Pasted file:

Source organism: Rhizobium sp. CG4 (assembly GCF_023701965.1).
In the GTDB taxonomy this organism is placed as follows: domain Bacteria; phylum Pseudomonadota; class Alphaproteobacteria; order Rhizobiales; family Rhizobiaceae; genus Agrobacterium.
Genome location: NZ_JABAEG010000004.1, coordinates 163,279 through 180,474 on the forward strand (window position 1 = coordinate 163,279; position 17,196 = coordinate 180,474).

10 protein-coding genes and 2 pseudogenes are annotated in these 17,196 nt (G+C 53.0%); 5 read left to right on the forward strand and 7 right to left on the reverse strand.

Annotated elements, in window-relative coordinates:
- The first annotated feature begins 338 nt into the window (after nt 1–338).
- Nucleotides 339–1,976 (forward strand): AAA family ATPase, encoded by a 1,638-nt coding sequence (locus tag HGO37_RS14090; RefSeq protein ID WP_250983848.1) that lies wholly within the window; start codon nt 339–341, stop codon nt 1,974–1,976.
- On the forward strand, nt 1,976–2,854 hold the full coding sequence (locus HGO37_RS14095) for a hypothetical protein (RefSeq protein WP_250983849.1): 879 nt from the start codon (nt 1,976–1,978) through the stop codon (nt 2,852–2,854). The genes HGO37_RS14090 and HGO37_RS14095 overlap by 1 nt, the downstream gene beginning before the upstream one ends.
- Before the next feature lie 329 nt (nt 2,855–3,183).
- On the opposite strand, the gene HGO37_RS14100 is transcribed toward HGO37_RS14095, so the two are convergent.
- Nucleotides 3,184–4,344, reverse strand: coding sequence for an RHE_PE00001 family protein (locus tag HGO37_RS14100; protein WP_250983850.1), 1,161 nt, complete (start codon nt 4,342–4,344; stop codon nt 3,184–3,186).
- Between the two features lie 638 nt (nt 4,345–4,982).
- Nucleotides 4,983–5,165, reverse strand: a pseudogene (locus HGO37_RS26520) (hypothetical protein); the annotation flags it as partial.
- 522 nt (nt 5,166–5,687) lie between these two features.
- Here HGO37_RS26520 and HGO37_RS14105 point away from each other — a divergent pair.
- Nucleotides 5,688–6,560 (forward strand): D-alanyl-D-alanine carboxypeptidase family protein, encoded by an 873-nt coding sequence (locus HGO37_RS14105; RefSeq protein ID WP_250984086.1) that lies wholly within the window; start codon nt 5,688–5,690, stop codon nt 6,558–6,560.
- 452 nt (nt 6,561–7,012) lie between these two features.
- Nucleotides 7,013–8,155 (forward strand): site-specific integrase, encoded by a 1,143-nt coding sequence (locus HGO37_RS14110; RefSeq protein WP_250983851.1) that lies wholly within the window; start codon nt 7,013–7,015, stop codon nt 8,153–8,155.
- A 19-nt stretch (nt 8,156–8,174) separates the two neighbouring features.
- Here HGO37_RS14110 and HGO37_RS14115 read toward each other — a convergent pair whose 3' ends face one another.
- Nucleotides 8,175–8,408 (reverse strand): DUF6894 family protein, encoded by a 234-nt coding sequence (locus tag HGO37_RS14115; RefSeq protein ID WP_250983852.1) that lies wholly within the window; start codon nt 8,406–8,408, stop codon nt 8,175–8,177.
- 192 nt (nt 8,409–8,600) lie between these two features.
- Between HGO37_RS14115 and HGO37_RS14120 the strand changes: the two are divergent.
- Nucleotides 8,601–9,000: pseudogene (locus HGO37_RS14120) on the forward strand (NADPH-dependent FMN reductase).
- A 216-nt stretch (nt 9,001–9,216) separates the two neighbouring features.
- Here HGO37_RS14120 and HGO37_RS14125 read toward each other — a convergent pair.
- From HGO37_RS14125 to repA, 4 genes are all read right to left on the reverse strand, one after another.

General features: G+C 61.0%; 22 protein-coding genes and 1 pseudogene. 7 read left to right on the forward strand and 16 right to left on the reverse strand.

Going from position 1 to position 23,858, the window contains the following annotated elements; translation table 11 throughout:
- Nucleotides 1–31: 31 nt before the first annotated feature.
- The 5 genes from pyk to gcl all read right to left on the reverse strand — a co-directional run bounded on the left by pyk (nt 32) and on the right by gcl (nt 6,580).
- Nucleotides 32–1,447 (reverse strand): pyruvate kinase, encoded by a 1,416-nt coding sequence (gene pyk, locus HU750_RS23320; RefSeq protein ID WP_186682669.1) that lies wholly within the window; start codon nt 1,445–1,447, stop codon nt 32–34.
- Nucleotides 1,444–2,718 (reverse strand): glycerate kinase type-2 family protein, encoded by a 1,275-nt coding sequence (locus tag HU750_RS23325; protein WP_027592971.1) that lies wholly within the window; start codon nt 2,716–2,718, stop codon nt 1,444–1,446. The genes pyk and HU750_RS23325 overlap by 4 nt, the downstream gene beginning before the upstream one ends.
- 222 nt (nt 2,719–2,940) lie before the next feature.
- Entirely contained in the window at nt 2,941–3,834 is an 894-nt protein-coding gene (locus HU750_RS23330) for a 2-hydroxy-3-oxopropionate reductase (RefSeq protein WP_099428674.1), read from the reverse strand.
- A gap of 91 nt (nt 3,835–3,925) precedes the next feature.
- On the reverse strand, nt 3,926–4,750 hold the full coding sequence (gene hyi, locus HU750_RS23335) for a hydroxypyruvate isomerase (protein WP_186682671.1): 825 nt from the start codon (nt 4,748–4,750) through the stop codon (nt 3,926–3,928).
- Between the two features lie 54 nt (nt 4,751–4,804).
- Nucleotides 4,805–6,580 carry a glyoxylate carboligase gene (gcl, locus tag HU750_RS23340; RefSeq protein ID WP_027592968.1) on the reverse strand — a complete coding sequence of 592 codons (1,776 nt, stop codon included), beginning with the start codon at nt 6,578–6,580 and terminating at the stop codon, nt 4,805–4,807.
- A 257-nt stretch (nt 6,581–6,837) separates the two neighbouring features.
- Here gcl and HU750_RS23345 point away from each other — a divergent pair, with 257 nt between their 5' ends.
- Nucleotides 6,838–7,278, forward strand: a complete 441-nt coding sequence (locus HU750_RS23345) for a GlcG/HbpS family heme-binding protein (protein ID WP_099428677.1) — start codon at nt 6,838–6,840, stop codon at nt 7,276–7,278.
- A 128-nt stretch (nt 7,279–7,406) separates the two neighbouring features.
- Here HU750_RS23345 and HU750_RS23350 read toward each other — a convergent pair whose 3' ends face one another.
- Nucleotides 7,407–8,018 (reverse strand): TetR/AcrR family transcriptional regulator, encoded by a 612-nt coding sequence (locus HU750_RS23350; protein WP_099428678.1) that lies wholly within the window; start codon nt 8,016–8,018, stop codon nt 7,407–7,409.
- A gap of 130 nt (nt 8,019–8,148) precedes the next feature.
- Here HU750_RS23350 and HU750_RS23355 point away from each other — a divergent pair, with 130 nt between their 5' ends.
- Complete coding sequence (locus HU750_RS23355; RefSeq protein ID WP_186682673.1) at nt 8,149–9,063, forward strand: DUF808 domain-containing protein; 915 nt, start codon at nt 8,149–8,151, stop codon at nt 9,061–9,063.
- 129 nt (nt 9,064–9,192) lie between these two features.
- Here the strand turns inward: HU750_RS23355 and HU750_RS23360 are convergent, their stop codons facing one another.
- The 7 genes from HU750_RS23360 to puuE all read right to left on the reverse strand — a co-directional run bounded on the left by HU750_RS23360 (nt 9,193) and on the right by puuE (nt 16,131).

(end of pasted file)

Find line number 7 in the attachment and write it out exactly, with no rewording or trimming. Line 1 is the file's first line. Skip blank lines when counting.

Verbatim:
- Nucleotides 339–1,976 (forward strand): AAA family ATPase, encoded by a 1,638-nt coding sequence (locus tag HGO37_RS14090; RefSeq protein ID WP_250983848.1) that lies wholly within the window; start codon nt 339–341, stop codon nt 1,974–1,976.